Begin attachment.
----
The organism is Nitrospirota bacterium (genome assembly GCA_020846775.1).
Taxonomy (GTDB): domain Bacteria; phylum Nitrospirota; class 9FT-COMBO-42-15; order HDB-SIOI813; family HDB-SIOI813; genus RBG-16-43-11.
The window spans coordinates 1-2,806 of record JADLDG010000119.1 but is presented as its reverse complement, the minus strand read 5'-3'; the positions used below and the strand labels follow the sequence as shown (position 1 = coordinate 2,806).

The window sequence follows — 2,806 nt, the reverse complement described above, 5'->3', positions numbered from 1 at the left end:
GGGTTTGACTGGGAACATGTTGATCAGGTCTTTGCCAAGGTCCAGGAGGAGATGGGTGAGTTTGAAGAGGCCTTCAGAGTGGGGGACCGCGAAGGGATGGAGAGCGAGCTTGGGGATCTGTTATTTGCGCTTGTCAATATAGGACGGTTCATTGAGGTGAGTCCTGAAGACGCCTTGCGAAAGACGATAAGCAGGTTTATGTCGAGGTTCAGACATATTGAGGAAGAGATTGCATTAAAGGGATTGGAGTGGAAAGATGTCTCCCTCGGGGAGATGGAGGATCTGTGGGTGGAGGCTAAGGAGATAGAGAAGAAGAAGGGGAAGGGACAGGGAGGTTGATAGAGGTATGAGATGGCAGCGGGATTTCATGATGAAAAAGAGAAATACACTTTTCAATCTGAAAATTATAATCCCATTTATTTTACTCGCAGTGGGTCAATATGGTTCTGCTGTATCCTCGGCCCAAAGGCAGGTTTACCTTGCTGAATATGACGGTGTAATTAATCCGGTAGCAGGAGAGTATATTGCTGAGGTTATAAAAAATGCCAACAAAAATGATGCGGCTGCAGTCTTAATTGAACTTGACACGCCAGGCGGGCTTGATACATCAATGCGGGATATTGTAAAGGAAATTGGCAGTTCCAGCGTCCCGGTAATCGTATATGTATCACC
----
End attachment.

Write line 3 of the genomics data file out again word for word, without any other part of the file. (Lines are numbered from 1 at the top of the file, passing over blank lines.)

The window spans coordinates 1-2,806 of record JADLDG010000119.1 but is presented as its reverse complement, the minus strand read 5'-3'; the positions used below and the strand labels follow the sequence as shown (position 1 = coordinate 2,806).